After pleading guilty to murder and two counts of felony child endangering, Gosney was sentenced in Butler County Common Pleas Court last week to life in prison with parole eligibility after 21 years. Hamilton will be sentenced next month after pleading guilty to kidnapping, felony child abuse and gross abuse of a corpse.
The Butler County Prosecutor’s Office has released one of several interrogation interviews of Gosney. The first took place in the Middletown police conference room.
For awhile, Gosney stuck with the story that the Rosa Parks Elementary first-grader was missing. But little by little, as Hamilton was interrogated in a separate room, Gosney gave her confession, although mitigated, to what happened at Rush Run Wildlife Park in Preble County.
During the 3-hour, 19-minute interrogation, Gosney showed no emotion, did not refer to her dead son by name and did not ask if police were searching for her child.
Gosney first told Detective Jon Hoover that James and his siblings went to bed at 9 p.m. and she went to bed soon after. Because she takes medication for anxiety and other things, Gosney said she was “out” until Hamilton woke her and asked if she had seen James.
Hamilton woke up about 4 or 5 a.m. and found the boy was not in the house, Gosney says. Then Hamilton went looking for James and drove around the area.
Hoover noted a young child had been missing since early morning and she didn’t come to the police until six hours later.
“Where do you think the child is now, any ideas?” Hoover asked Gosney.
“I have no idea,” she answered.
After talking with Hamilton, the detective told Gosney that her boyfriend was giving a different version of what happened.
“I am very concerned ... not only for your boy, I am very concerned there is something you are not telling me,” Hoover tells Gosney.
After talking with Hamilton again, Hoover returned to the conference room and read Gosney her Miranda rights. While he was gone, Gosney slumped back in the chair and looked through her wallet.
Gosney then told a story about James having a nightmare, waking her and watching TV with her in the living room.
Hoover tells Gosney, “(Hamilton) is pushing this off on you, Ok I am going to be real up front with you about this at this point, so you need to be very smart, and honesty goes a long with me.”
When Gosney continues to say James had a nightmare, something about seeing shadow, Hoover asks why she didn’t tell him these details before.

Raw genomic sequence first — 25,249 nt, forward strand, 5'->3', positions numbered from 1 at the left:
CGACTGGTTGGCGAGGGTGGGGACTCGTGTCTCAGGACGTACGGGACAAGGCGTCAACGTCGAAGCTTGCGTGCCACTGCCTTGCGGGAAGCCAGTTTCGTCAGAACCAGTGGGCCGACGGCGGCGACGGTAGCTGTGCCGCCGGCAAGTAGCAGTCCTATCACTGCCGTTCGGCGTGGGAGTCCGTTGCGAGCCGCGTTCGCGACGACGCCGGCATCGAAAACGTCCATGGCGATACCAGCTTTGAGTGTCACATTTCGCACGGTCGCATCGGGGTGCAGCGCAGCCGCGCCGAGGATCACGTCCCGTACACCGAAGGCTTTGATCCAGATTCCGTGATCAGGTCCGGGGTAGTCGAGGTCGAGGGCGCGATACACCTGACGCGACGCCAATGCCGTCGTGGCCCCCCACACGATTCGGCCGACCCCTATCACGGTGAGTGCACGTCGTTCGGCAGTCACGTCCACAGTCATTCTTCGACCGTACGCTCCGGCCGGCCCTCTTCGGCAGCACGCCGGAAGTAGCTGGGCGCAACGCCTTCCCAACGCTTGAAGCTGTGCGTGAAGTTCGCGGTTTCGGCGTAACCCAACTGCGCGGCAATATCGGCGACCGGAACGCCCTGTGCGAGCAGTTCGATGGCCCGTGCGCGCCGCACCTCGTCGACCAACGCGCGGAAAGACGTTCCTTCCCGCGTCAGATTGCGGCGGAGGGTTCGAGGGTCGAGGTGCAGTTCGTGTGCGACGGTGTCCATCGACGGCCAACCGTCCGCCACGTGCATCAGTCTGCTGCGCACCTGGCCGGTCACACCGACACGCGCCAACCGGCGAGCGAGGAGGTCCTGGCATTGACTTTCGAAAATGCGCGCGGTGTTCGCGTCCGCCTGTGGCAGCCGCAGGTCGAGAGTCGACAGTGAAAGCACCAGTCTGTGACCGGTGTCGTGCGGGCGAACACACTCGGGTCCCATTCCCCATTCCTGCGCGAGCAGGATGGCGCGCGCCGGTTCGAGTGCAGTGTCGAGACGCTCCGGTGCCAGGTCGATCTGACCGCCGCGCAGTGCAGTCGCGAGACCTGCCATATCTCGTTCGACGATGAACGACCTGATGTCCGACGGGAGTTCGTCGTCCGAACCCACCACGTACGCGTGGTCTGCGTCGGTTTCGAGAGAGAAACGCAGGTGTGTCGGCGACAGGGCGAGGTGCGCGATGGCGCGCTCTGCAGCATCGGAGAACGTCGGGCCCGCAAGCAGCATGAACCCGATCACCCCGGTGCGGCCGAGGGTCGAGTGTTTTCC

“I have a problem with memory issues,” Gosney says.
“OK, you are lying to me about some stuff,” Hoover says. “I suspect something accidently happened, because you are all over the place with your stories. For whatever reason you are scared and you are not telling me the whole truth,”
Hoover urges Gosney to take a sip of her drink and a deep breath and tell him the truth.
Gosney blurted out, “(Hamilton) told me to get rid of the kids. And so I took them for a drive to make him think I was going to get rid of them, but I am not going to get rid of my kids for anybody on the planet.”
At first Gosney has difficulty remembering where they drove, but then she says she stopped the van at a portable toilet at Rush Run for the children to use the restroom.
Gosney says James slipped and fell because it was raining. He hit his head and she left him in the parking lot, she says.
After another discussion with Hamilton, Hoover and Detective Tom McIntosh returned.
“Alright, (Hamilton) is telling me the body was dumped off the bridge, that you guys went together to do that this morning,” Hoover tells Gosney.
She does not deny it, saying it was the river between Ohio and Indiana. Then Gosney admits to her son’s death at the park, taking him home to Crawford Street and later throwing his body in the river.
“James, the kid, didn’t want to get out of the van.” she says. “I told him I wasn’t going to leave them. Well, I was thinking about leaving them, so I kind of, like, pulled off a little bit, and James fell kind of down on his knees, went to go get back up and then just dropped.”
Gosney says she did not run over Hutchinson with the van.
“I’m assuming he grabbed the handle because I kind of pulled him a little bit, not much,” Gosney tells the detectives. “He tried to catch his balance. He didn’t get to and fell and busted his head on the ground.”
Gosney says she “rolled him over, tried to help him back to see if I could get him to come back. At first he was still breathing.”
When the attempts to revive the boy did not work, Gosney says she picked up his body and laid him “nice and softly” in the van. With the other two children in the back seat, she drove to their Crawford Street home in Middletown.